Valentine’s Day shopping, spending survey surveyed more than 1,000 U.S. consumers to discover the top shopping and spending trends for Valentine’s Day. Let our data help you narrow down just how much to spend, where to go and what to buy.

About 58% of Americans plan to spend at least some money for Valentine’s Day, according to our 2019 Valentine’s Day Spending Survey. And average spending is up by about 5% year over year ($58 in 2019 vs. $55 in 2018). To get a pulse on what consumers are buying for their sweethearts and how they’ll spend Feb. 14, we surveyed 1,000 U.S. adults. We also teamed up with leading fresh-flower delivery service, ProFlowers, to get insights into this year’s flower trends.

Top findings:

  • The average person will spend $58 on Valentine’s Day purchases this year, and engaged people plan to spend the most on average ($88).
  • Chocolate or food gifts are the presents Americans want the most for Valentine’s Day.
  • Walmart is the top retail destination for Valentine’s Day purchases.
  • 75% of ProFlowers shoppers go for roses, when it comes to Valentine’s Day.

Valentine’s Day spending 2019

More than half (58%) of Americans plan to spend at least something on Valentine’s Day-related gifts and activities, with the average person spending $58. That’s a 5% increase from last year’s average spending. The majority of those planning to spend, however, aren’t spending big — 67% of those spending on Valentine’s Day-related purchases will spend under $50 and just 4% will spend more than $250.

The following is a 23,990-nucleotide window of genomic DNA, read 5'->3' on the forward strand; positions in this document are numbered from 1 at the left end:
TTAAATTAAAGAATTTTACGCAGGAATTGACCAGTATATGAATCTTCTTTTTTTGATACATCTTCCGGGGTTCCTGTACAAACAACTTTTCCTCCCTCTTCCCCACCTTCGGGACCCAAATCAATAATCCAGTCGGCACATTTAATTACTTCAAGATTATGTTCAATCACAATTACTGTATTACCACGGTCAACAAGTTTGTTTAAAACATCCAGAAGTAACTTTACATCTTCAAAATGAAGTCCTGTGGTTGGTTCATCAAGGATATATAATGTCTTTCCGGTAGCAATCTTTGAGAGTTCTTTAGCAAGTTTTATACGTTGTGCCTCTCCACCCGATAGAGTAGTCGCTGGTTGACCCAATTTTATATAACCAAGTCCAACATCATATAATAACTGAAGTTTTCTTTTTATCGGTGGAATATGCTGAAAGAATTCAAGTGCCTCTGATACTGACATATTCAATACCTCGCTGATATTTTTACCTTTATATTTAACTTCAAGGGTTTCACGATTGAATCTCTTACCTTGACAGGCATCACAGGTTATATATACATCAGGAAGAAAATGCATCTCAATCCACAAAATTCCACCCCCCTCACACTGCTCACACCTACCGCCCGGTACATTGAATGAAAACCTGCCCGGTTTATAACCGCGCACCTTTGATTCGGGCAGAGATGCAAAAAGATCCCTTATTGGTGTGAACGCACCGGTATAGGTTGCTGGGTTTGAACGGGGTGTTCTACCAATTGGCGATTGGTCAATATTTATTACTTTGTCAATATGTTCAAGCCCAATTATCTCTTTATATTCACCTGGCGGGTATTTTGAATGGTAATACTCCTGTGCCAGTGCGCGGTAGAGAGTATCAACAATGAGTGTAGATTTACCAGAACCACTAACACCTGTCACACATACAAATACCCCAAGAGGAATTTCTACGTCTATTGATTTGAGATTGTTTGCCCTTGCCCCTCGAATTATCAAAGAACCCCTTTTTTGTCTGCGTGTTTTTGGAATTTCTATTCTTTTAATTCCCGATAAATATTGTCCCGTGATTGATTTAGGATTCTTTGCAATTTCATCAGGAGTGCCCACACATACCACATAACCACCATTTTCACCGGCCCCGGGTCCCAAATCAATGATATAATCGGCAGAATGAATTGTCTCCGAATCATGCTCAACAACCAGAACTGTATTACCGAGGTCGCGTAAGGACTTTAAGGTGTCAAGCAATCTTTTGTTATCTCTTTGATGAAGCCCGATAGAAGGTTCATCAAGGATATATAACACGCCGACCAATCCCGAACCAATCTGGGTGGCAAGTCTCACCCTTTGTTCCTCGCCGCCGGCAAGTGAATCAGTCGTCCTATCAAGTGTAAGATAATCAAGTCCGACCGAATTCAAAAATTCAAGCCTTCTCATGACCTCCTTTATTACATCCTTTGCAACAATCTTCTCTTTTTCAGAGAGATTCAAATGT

The biggest spenders are those who are engaged, who will shell out an average of $88. Average spending among married couples, meanwhile, drops significantly:

Average spending by relationship type:

  • Engaged: $88
  • In a relationship: $69
  • Married: $55
  • Single: $51

Men, meanwhile, spend about $12 more than women on average:

Average spending by gender:

  • Men: $64
  • Women: $52

Valentine’s Day gifting trends

Most popular flowers for Valentine’s Day

Flowers delivered to your loved one’s door are a classic Valentine’s Day gift, and roses are the most classic of all. In fact, 75% of ProFlowerscustomers buy roses for Valentine’s Day, says Kate Law, vice president of merchandising for ProFlowers.

But “unique floral demand is growing,” according to Law, and customers are thinking beyond red and long-stemmed. Black, purple, blue and tie-died “unicorn” roses are trending upward. “People are looking for gifts that are going to stand out this season,” says Law.

Young shoppers, meanwhile, are thinking outside the rose box entirely and going for something longer lasting.

“Plants are popular products with younger customers, whether they’re purchasing potted succulents or a tabletop cactus,” Law says. “This trend is becoming prominent across the industry.”

Not only are alternative Valentine’s Day gifts a way to stand out, but they can be a way to save money as well. For every obvious gift (long-stemmed red roses, chocolate-covered strawberries) is a less-expected alternative. We performed a price survey (with prices on popular Valentine’s Day gifting sites) that compared popular Valentine’s Day gifts to less-traditional (but still romantic) ones. And we found that the traditional gifts were anywhere between $8 and $12 more expensive: